I think if I were to hold a stock long term, I would look for a stock that at least will double. It doesn’t mean I’ll turn down a stock that goes up only 30% over 3 years. But if I were to take on an extraordinary risk of owning an individual stock, it has to have the potential to beat the market handily. Else, I might as well just buy an index and go to sleep. Less work, less worry, more time to sleep.

Any stock can double, be it a small cap or big cap. Boeing doubles in the last 14 months, and it’s a Dow component not known for being high tech or sexy.

When looking for big gains, you sometimes have to go against the market. It’s a very difficult thing to do. Yet when you get it right, you can’t stop grinning.

We maxed our retirement accts and started a taxable acct, put 10k into a total stock market fund so far.

What do you guys consider long term? How much do you typically spend on a single stock, 5k-10k?

No more than 5% of your total wealth should be in 1 stock. I also wouldn’t trade less than $2000 because fees will eat up any profit.


Bought about $2000 of T back about a month ago based on this thread, thanks. Sold today, 8% total gain.

I am glad to hear it worked out for you. I would like to run a little math for you so you know exactly what you made. At 8% you sold the $2000 for $2160. So Initial profit was $160. Take out $14 for trade both ways so you are down to $146. Now take out 25% for short term capital gains and you are now down to $109.50 in profit. All of the sudden your 8% profit is down to under 5.5% and I gave you the best rate on trading and didn’t take out any state sales tax.

Don’t get me wrong, I am very happy for you and anytime you can make that % in a month it is great. But now lets look if you had a $100,000 to invest in T. You would have made $8000 gross. Now take out $14 for both ways and 33% for fed short term tax. You are at $5350.xx in net. Almost the same net profit % as the smaller amount even with much higher tax rate.

Now imagine if you were able to do this trade in a tax deferred account instead of a cash account and you can imagine the huge difference.

I know I am rambling but if you are just starting to trade, tax implications are very very important and how much capital you have available is also important. If this is play money than there are no issues here. But if this is money for your retirement realize how fees really eat into your profits if you are an active trader. For most smaller bank rolls the #1 most beneficial thing you can do is max out your tax deferred accounts. And if you do not have a significant amount a whole market low fee etf that you buy and hold is your best option to maximize gains long term vs active trading. If you active trade with a small amount you have to beat the market by a bunch to actually beat the market after fees. And if you are active trading outside a tax deferred account you have to be awesome to beat the market.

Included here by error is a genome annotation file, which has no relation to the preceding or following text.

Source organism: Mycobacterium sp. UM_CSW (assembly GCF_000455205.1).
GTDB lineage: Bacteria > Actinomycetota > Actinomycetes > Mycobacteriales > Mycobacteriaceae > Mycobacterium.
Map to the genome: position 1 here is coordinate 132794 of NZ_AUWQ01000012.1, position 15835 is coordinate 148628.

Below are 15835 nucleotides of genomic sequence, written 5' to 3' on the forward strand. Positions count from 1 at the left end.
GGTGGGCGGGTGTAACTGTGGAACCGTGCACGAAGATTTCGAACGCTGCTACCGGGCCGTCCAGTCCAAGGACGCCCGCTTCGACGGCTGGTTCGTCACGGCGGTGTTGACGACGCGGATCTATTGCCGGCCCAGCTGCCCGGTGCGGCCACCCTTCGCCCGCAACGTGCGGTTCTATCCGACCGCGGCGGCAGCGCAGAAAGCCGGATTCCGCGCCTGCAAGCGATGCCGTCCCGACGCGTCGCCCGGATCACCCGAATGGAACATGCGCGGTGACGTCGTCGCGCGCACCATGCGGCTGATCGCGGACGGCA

I did the trade at fidelity which is a $4.95 commission buy and sell side and I did it inside my Roth.


excellent. I did the post just to educate some of the newer people. I wasn’t picking on you.


Bought CNI same day I sold T. Would have liked to sell today but didn’t want to get a free ride violation. Anyone else getting nervous about a market crash soon? I could see the markets doing well too the new year but after that?

While the other thread is populated with a lot of traders, it certainly is not limited to short term investments. You can invest as little or as much as you want in an individual stock. It should, however, not consist of more than 5% of your overall portfolio. If you have a little bit of money then use a service that lets you buy fractional shares. I can buy 20 stocks with $20, using M1 Finance, for instance.

Long term is typically considered 5 years, though anybody posting their trades is less likely to own anything for that long. My apple and google positions are older than that though. :slight_smile:

Rite aid? Possible for long term hold, what are your thoughts?